Lancaster undone by two quick-fire goals


Lancaster failed to capitalise on a dominant display against a poor Sheffield side as they conceded two goals in five minutes towards the end of the second half.

From the first kick it seemed that this game was destined to give Lancaster a much deserved win. The opening period of the match was comfortably controlled by Lancaster who played the ball around the pitch at a fast pace mainly within Sheffield’s half; command of the midfield gave Lancaster much more possession than the visiting side.

Four minutes in, a trademark Rory Delap-esque throw-in from Craig Hickford was met by a towering header from the Lancaster skipper Alex Low, but the effort sailed just wide of the mark. Minutes later, a long field ball from Sheffield gave the Lancaster defence reason to worry, but the end product was not there and the Lancaster goal was threatened by little more than a scuffed shot.

Lancaster, however, looked far more comfortable in possession until a misplaced clearance allowed Sheffield’s number seven to advance unchallenged. From 20 yards, he released a thunderbolt of a strike which soured into the top right hand corner of the net. It was an undeserved yet truly sensational goal, which perhaps Lancaster could have prevented had they been quicker to apply pressure.

Lancaster showed great character not to be shaken by the goal and they maintained the same shape and composure that was apparent before the wonder strike. It was clear that Sheffield’s weakness was their left side, constantly exploited by the passes made by Barnett, which released the pace of Daniel Hull to pester Sheffield’s back four.

Twenty minutes in, Barnett found himself with ample amounts of time and space to put a long ball into the box which lobbed the Sheffield goalkeeper from just in front of the half way line. What perhaps was intended as a cross resulted in a sensational unintended goal to make the score 1-1.

The 35th minute capped off the best move of the half for either side as Lancaster caught Sheffield’s midfield again in possession, stringing together a great pass and go move on the edge of the box which was parried wide by a great save from the Sheffield goalkeeper.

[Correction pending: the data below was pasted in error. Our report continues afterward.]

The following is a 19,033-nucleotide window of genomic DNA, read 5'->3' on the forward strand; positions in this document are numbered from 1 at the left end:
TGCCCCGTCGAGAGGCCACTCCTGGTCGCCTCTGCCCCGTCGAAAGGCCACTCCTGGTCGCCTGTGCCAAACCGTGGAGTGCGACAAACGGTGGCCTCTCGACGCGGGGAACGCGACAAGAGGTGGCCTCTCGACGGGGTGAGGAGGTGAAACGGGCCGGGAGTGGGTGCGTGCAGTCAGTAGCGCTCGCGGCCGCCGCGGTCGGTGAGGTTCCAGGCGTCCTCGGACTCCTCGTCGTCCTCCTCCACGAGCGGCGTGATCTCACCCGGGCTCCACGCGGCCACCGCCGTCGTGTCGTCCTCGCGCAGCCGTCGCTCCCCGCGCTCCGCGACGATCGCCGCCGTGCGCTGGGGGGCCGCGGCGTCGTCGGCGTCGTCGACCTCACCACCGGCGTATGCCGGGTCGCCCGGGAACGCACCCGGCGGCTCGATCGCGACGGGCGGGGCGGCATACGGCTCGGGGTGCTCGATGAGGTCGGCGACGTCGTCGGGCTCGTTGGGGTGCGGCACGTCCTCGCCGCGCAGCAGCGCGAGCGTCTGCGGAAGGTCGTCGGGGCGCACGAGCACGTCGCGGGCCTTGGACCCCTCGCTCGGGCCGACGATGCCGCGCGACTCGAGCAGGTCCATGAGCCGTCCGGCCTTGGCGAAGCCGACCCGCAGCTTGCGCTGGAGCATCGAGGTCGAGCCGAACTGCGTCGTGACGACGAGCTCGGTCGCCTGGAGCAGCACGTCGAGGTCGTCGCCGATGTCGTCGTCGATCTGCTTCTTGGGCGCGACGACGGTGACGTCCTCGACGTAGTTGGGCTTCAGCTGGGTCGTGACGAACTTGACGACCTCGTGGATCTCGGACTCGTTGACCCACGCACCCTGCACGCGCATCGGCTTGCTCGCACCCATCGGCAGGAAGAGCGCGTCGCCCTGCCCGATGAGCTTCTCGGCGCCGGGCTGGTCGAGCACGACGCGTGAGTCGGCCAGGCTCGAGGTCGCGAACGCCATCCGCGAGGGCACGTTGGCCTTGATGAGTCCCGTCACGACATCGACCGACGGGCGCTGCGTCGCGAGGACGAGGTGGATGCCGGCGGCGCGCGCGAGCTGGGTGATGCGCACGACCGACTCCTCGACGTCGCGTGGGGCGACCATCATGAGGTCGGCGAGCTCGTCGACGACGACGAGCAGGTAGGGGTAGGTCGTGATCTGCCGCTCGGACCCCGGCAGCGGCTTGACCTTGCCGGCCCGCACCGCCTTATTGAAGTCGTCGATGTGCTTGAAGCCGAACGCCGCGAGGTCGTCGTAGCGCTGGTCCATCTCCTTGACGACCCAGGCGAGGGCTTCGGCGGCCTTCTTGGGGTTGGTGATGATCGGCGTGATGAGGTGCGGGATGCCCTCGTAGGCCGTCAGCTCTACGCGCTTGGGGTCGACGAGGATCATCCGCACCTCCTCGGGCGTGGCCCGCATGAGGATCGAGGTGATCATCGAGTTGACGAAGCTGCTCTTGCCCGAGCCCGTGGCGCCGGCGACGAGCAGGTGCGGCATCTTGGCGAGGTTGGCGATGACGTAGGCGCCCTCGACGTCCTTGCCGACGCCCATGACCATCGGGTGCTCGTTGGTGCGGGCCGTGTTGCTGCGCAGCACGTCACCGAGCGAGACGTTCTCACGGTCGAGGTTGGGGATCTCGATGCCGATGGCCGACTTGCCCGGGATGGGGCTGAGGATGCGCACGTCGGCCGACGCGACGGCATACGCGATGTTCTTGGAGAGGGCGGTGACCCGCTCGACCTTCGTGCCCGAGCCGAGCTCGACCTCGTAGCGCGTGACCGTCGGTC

Sheffield began the second half with the belief that there was still all to play for, and they certainly looked more menacing on the attack than in their dismal first half display. Three minutes into the half, their attack was almost rewarded with a goal as a miscommunication between the Lancaster goalkeeper and his defence almost saw Lancaster concede early.

Lancaster’s defence easily took care of what it was presented with, and as a whole still remained a far more consistent side in all areas of the pitch after 60 minutes. Harnity, having a great performance in midfield, gifted Hull with a lobbed through ball over Sheffield’s defence, but the shot was struck directly at the keeper and cleared. Lancaster should have taken the lead.

Sheffield instantly responded to Lancaster’s missed chance and a cleverly crafted through ball allowed the Sheffield number eleven to beat the offside trap, pass it round the keeper and gift himself a tap in. The Lancaster men were left looking for a flag that was never raised. The goal stood, and Sheffield took the lead. This was only Sheffield’s second chance of the half, leaving Lancaster astonished to be behind.

Lancaster responded in a more aggressive manner to this goal which resulted in crunching tackles and eventually led them to give away a free kick from the edge of their own area. The free kick was expertly curled into the top corner of the net; Lancaster had conceded two within five minutes. A shocking tale of two quick fire goals from the visitors that nobody watching could say Sheffield, deserved.

Lancaster suffered greatly from their own frustration and could not gain the result they deserved and clearly are capable of. The match was best summarised by Lancaster’s captain Alex Low, as he claimed “We dominated the game and when we occasionally switched off, they capitalised”.

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